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Arizona Could Illegally Disenfranchise 500,000 or More Voters

Voting Booths
Voting Booths
Ceridwen Cherry,
Former Staff Attorney,
ACLU Voting Rights Project
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August 20, 2018

The state of Arizona is violating the National Voter Registration Act, putting more than 500,000 voters at risk of being disenfranchised. The ACLU has repeatedly warned Arizona that it is violating the law, and yet it has failed to take the necessary steps to protect voters.

This weekend, we filed a federal lawsuit against Arizona Secretary of State Michele Reagan, nine months after first notifying her office of significant federal voting rights violations. The lawsuit asks the court to order Arizona to keep voters’ registration addresses up to date. To ensure that affected voters’ ballots count in the 2018 general election, we are also asking the court to instruct the secretary of state to count provisional ballots cast by affected voters and to send a mailing to all affected voters informing them of how to correct their registration address and locate polling location. The secretary of state has indicated that more than half a million of voters could require their addresses to be updated.

Under the National Voter Registration Act, the federal government requires states to offer people the opportunity to register to vote in a wide range of settings. One of these requirements is that any time voters update their address through a motor vehicle agency, their voter registration address must also be simultaneously updated, unless they opt out.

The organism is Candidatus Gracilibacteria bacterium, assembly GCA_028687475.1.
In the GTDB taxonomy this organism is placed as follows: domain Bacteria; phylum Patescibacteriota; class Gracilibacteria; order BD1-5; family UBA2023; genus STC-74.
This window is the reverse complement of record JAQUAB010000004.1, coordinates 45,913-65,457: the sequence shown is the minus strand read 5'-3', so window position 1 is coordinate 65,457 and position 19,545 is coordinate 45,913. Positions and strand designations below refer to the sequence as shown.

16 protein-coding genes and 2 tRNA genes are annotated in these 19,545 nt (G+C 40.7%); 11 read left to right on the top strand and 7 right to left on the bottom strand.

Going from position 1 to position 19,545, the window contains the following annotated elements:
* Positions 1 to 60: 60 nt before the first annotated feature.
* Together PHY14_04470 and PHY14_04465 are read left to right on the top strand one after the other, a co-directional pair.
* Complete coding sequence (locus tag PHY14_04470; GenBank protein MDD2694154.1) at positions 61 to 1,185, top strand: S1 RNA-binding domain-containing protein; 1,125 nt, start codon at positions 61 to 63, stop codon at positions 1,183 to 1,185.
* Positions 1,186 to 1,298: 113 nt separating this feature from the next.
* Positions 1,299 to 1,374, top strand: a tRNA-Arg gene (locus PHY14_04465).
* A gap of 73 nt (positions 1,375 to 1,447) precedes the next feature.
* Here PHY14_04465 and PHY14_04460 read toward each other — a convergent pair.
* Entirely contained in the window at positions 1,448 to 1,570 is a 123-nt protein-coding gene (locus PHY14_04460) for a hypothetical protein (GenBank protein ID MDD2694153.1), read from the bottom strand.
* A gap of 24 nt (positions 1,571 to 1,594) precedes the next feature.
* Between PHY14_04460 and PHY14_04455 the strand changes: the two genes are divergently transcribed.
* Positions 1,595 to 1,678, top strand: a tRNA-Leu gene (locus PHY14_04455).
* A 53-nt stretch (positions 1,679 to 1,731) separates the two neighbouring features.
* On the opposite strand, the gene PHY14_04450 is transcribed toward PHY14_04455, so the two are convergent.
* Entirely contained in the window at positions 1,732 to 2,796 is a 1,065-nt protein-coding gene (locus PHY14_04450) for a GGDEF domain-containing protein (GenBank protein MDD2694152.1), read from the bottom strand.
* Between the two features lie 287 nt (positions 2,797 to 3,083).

Arizona, however, is not making this simultaneous update, meaning that thousands of voters must either take the additional step of updating their own voter registration address or risk disenfranchisement. The consequences could be especially dire given that almost 70 percent of Arizonans changed their residential address between 2000 and 2010, the second highest rate of any state.

The state’s failure to update addresses could set off a chain of events for voters that lead to disenfranchisement. When someone moves, they are required to vote in the polling location for their new address. But Arizona voters whose registration address has not been updated by the secretary of state will not receive mailers that help them identify their new polling location.

As a result, many of these voters understandably return to their old polling location. Poll workers are supposed to instruct these voters to go to the polling location for their new address. But in many instances this does not happen or the voter is not able to get to the new location before the polls close. These voters don’t even have an option to cast a provisional ballot that will be counted, as Arizona state law doesn’t allow for them in that specific circumstance. Arizona consistently is at or near the top of the list of states that collect and reject the largest number of provisional ballots each election. In the 2008 election, 14,885 out of precinct ballots were not counted, constituting 0.6 percent of total ballots cast. In the 2012 election, 10,979 ballots were cast out of precinct and thus not counted, which constituted 0.5 percent of all ballots cast.

For voters who opt to receive their ballot via mail, the consequences of the secretary of state’s failure to update their address are also severe. In 2016, approximately 75 percent of votes cast in Arizona were ballots received by mail. If someone who votes by mail moves and their registration address is not updated, they will not receive their ballot. Many voters don’t realize their ballot hasn’t arrived until it is too late to request that one be sent to their new address. Voters who do not receive their mail ballot and are unable to vote in person due to disabilities, employment schedules, transportation challenges, or caregiving responsibilities are disenfranchised.

Arizona needs to fix this problem before it’s too late. The right to vote for hundreds of thousands of people hangs in the balance.

This case is being brought by the ACLU, the ACLU of Arizona, Demos, the Lawyers Committee for Civil Rights Under Law, and the law firm Bryan Cave Leighton Paisner, on behalf of the League of Women Voters of Arizona, Mi Famila Vota and Promise Arizona.

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